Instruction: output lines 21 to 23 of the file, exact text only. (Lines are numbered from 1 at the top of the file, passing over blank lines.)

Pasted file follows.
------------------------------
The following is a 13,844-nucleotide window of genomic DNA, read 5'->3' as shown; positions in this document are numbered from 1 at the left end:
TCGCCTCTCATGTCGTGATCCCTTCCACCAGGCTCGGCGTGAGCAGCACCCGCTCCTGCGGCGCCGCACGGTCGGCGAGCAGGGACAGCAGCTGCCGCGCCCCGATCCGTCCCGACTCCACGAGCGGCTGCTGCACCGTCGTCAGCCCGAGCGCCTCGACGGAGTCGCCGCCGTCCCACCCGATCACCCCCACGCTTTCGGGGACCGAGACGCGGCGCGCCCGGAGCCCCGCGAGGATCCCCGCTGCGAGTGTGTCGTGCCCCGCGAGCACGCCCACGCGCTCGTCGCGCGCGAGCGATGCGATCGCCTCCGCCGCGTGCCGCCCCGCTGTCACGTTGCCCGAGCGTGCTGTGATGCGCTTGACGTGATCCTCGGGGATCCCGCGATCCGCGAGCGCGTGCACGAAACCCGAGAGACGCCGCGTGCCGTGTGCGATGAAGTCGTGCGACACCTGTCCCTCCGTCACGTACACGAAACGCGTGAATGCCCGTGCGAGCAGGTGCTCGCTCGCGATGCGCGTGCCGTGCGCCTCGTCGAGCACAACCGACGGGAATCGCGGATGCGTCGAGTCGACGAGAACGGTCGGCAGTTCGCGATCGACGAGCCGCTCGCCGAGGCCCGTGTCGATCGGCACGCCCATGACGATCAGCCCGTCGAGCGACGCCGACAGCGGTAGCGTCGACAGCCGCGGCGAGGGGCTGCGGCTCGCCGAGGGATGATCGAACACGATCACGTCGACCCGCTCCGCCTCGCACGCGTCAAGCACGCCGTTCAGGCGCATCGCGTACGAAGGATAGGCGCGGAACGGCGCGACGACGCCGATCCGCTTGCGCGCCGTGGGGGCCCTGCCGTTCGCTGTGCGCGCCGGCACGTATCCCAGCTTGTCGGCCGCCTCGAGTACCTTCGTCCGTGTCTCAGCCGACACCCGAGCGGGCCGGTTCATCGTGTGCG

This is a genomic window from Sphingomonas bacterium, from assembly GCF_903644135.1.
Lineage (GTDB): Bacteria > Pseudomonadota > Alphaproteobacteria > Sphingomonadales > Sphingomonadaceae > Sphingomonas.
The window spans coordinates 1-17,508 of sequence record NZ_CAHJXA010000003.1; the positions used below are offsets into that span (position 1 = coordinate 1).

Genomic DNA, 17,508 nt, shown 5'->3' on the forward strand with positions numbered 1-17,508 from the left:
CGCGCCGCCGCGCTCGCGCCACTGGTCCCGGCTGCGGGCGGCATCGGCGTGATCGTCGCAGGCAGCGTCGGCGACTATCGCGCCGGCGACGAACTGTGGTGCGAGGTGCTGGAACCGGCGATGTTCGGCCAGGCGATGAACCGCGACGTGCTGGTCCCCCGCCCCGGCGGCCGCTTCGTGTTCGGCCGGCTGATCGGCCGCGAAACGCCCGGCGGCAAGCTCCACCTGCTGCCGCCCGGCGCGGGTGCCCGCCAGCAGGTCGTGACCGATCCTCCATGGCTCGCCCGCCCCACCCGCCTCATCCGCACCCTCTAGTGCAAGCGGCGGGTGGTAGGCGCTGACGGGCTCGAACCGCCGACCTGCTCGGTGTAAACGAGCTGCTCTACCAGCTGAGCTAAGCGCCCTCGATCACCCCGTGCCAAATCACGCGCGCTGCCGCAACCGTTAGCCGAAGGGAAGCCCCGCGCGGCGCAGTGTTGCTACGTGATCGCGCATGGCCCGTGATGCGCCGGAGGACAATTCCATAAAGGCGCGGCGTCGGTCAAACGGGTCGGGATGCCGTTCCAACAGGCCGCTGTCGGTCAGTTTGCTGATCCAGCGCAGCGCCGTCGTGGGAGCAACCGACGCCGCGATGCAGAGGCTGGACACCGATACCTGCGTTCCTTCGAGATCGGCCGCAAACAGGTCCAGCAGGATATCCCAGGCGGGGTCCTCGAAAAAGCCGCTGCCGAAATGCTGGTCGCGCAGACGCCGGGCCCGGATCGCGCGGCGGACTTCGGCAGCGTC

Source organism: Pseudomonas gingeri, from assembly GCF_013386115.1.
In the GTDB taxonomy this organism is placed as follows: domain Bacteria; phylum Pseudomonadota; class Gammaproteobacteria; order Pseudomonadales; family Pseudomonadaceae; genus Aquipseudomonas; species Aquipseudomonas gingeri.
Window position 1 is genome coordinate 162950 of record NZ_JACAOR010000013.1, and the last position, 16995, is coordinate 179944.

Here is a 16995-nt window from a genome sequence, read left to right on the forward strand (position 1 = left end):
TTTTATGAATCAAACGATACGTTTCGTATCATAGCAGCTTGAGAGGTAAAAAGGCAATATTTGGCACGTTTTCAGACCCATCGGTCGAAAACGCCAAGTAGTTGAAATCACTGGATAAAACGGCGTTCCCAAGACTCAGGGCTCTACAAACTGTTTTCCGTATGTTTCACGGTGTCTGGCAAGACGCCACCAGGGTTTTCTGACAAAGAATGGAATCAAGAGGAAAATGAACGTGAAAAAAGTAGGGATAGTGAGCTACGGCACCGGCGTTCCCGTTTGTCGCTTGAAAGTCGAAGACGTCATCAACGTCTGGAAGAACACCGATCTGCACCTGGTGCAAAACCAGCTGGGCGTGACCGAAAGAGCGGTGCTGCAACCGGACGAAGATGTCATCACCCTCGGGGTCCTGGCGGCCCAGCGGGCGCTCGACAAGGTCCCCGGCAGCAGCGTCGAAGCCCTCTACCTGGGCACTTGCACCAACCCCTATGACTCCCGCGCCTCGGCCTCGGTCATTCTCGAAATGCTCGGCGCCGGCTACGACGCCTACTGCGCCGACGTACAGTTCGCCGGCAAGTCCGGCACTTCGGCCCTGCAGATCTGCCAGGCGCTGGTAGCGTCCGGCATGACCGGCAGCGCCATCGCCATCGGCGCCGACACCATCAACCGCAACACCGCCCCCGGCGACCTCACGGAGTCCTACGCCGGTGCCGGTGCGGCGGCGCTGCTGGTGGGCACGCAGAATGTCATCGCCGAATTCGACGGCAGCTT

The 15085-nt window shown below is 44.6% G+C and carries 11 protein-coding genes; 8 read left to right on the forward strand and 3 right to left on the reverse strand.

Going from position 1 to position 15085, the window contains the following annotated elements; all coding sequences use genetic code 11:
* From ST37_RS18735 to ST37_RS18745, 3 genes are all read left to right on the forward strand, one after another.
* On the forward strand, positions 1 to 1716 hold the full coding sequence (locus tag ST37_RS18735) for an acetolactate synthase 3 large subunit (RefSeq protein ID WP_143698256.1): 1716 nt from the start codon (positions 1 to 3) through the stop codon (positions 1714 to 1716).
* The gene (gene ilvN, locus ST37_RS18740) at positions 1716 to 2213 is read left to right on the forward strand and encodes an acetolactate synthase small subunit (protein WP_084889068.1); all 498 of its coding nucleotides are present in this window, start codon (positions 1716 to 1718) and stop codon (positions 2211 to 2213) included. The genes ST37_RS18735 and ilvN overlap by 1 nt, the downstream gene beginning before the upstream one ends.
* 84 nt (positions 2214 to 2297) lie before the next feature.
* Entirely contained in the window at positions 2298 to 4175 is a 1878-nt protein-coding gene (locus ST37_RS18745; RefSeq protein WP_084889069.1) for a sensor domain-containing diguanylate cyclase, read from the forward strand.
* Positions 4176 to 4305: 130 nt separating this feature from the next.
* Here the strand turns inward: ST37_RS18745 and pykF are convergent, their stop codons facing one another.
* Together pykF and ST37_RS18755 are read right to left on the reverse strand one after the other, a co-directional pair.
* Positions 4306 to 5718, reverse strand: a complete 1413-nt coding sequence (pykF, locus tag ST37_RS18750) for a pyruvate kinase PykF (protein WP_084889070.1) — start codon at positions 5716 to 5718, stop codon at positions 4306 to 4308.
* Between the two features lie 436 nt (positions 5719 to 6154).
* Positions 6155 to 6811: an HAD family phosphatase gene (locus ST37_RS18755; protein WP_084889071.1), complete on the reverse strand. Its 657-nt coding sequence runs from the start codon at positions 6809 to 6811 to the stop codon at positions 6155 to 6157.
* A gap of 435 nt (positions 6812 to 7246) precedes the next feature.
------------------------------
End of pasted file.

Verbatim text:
* Here the strand turns inward: ST37_RS18745 and pykF are convergent, their stop codons facing one another.
* Together pykF and ST37_RS18755 are read right to left on the reverse strand one after the other, a co-directional pair.
* Positions 4306 to 5718, reverse strand: a complete 1413-nt coding sequence (pykF, locus tag ST37_RS18750) for a pyruvate kinase PykF (protein WP_084889070.1) — start codon at positions 5716 to 5718, stop codon at positions 4306 to 4308.